For centuries, many indigenous peoples called this area home, including the Cheyenne, Ioway, and Dakota tribes. In 1851, the Treaty of Traverse des Sioux opened the region to white settlement in exchange for payments from the government. The first settlers in what is now Jackson County - William, George, and Charles Wood - established a trading post near the Des Moines River in July 1856 and named the town “Springfield.” Forty additional settlers soon followed.
A brutal winter complete with bitter cold, deep snow, and violent storms battered the area. To survive these harsh conditions, some Native Americans resorted to begging and even raiding new settlements for scarce food resources. Tensions rose between the two groups, culminating in the Spirit Lake Massacre in March 1857 which saw about 40 settlers around Okoboji and Spirit Lake killed at the hands of Inkpaduta and his band. The band then traveled northward, setting its sights on Springfield. On March 26, they attacked, killing seven settlers and wounding three others. Terrified of a possible second attack, the beleaguered survivors abandoned the area.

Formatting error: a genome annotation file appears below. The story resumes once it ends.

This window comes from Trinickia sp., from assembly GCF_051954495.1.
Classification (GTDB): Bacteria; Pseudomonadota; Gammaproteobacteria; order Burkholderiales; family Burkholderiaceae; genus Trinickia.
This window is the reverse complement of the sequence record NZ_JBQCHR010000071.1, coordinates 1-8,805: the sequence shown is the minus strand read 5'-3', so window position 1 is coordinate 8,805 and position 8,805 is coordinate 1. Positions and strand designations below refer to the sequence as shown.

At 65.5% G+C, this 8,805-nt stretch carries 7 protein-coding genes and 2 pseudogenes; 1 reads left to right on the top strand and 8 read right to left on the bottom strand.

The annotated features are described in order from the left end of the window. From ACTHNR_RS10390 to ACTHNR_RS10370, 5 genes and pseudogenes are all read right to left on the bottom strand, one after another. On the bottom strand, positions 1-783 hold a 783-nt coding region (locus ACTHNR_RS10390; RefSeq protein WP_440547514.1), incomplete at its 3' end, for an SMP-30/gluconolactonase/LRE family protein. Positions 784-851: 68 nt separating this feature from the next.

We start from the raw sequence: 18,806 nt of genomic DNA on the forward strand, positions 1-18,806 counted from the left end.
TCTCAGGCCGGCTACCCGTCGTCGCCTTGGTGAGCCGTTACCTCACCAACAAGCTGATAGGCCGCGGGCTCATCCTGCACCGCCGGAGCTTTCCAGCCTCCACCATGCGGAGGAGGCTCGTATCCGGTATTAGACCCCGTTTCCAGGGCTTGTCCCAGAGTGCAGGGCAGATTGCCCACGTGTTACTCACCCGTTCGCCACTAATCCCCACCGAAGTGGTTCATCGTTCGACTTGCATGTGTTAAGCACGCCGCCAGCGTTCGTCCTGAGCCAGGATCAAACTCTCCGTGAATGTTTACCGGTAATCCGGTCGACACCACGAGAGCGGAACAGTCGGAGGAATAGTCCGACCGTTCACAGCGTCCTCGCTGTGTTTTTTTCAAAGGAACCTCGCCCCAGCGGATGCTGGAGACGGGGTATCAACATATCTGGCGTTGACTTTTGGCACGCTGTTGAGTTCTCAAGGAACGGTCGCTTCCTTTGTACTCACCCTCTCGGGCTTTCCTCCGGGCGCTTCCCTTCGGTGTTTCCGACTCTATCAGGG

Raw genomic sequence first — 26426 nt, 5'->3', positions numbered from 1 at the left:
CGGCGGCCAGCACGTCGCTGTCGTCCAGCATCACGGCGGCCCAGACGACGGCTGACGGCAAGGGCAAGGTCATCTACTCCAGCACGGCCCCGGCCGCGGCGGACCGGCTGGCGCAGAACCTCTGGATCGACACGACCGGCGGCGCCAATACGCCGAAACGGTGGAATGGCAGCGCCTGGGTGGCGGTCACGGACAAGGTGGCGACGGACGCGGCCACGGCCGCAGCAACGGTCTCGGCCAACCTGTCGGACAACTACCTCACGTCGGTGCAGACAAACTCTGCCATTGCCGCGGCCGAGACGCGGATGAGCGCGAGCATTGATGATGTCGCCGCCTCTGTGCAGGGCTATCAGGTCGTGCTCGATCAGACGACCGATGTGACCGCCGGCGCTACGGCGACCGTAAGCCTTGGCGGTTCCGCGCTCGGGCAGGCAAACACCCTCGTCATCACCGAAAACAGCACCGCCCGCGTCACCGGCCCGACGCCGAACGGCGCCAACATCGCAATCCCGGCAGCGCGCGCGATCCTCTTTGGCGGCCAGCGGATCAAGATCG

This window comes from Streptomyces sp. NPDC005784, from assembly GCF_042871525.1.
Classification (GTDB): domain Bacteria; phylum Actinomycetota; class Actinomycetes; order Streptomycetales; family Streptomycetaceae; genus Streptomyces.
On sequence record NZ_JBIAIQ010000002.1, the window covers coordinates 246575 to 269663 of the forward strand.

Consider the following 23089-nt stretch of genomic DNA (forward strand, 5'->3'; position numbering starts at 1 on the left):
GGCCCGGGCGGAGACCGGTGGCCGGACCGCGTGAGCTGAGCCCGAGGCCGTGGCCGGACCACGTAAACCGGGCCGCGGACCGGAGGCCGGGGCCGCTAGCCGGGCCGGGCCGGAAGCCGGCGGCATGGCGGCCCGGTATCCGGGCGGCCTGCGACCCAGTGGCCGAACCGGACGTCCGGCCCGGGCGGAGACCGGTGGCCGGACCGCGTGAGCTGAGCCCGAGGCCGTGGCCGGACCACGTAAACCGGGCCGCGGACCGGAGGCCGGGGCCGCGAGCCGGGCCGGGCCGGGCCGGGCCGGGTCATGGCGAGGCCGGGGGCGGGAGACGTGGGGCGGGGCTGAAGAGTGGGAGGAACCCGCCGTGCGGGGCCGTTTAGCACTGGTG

Two months later, the Minnesota State Legislature organized the area into a county, naming it after Saint Paul merchant Henry Jackson. The temporary county seat was located at the townsite of Springfield, now renamed Jackson. The area was still depopulated, however, and resettlement was slow due to continued hostility. In August 1862, the Dakota, angry at late payments from the government, skirmished with settlers; one such skirmish compelled some Dakota leaders to attack government buildings in the Minnesota River, starting the US-Dakota War. By August 24, the effects of the war had reached Jackson County. Warriors raided a community of Norwegian immigrants in Belmont Township north of Jackson, killing thirteen and wounding three. As in 1857, the remaining settlers fled, leaving Jackson County depopulated once more.
After the Civil War, resettlement in Jackson County began again. A stockade was built on the east side of the river, encouraging further immigration. These immigrants primarily came from Northern and Central Europe. They built their homes from native timber and prairie sod. Life remained difficult; there were no wagon roads, no bridges, no churches, and only one school that served the community. The threat of attack remained, and the region was susceptible to numerous disasters including prairie fire, severe blizzards, crop failures, and plagues of grasshoppers. Despite such hardship, these hardy, courageous pioneers survived and helped establish the prosperous agricultural and industrial community that Jackson is today.